Key to Umbria: Terni

Tre Monumenti (3rd century AD)

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                                 Piazza Tre Monumenti                   Porta Spoletina (Porta Tre Monument)

The existence of three important monuments in Terni is documented in 1315 by a reference to the “pontem Trium Monumentorum” (the bridge of the three monuments).   This crossed the forma nova, a canal that had been built in the 13th century outside the then city walls: when the circuit of walls was extended in ca. 1354, the gate here (now Porta Spoletina) was often called Porta Tre Monumenti.

In 1590, Giovanni Battista Castelli commissioned two large monuments for the garden of his villa near Porta Spoletina, with an inscription that recorded that they were based on two Roman monuments nearby.  These were believed to commemorate: 

  1. the Emperor Tacitus (275-6 AD); and

  2. his half-brother and successor, the Emperor Florianus (276 AD).

This tradition was based on the chapter of the Historia Augusta (probably 4th century AD) on the lives of these emperors, in which the author(s) comment:  “So then there arose two princes from one house, of whom the one ruled for six months and the other for scarce two ....  Their two statues, made of marble and thirty feet in height, were set up at Interamna: for there, cenotaphs were erected to them on their own land, but these were struck by lightning and so thoroughly broken that they lay scattered in fragments” (Life of the Emperor Tacitus, paragraphs 14-5).

At the time that Castelli had the replicas made, the remains of the original monuments apparently survived on nearby land that belonged to the Simonetta family.  In his “Storia di Terni” (1646), Francesco Angeloni  recorded that Pope Pius V ordered  Pietro Simonetta to demolish them in 1568.  The source of this information was Pietro’s grandson, Paolo Simonetta, who also gave Francesco Angeloni a number of coins from the reigns of the two emperors that had apparently been found on the site at that time.   Paolo Simonetta claimed that a third monument that was destroyed at this time had belonged to the historian Gaius Cornelius Tacitus (died ca. 117 AD), and he justifies the destruction on the grounds that Tacitus had been anti-Christian.  There is however no evidence that he came from Terni, and the claim in the Historia Augusta that the Emperor Tacitus was a descendant of his family is usually discounted.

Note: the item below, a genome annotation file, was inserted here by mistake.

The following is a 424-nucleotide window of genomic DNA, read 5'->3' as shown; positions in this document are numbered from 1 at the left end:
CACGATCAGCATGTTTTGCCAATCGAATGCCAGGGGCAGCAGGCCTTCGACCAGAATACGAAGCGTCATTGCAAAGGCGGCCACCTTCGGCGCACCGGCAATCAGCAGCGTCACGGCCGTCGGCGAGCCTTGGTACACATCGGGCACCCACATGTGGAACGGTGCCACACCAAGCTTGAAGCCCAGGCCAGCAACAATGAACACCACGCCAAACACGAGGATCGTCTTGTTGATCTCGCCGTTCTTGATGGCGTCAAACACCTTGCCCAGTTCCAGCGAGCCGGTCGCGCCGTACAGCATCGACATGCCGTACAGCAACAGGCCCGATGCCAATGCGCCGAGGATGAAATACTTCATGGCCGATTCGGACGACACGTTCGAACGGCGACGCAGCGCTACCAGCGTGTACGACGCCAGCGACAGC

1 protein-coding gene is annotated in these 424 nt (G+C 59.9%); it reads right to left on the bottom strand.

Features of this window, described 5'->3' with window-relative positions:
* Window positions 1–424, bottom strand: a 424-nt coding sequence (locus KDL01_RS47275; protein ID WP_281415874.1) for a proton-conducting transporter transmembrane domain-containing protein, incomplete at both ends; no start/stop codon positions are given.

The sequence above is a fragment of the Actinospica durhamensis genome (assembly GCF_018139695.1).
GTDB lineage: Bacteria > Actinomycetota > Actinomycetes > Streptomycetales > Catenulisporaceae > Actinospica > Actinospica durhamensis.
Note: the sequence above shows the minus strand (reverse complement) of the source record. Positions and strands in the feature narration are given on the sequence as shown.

In 1907, a Roman necropolis was found to the east of Viale della Stazione that contained (among other remains) the bases of three funerary monuments.  These were presumed to be the remains of the monuments of the “tre Taciti” (of the three members of the gens Tacitus), and the location became known as the Piazza Tre Monumenti.  However, Giuseppe Sordini, among others, strongly questioned the evidence for this identification.   

The inscription on a Roman statue (1st century AD) on the first landing of the external staircase in the courtyard of Palazzo Manassei makes the somewhat speculative claim that this is the effigy from the monument of Gaius Cornelius Tacitus.  The statue was found in the 19th century in Via Tre Monumenti and the Manassei family acquired it because they claimed that their palace was built on the site of the family home of the Emperor Tacitus.

Read more:

C. Angelelli, “Iscrizione Commemorativa dei Monumenti degli Imperatori Marco Claudio Tacito e Marco Annio Floriano”,

  1. in A. Ciccarelli (Ed.), “Arte e Territorio: Interventi di Restauro” (2006) Terni pp332-42

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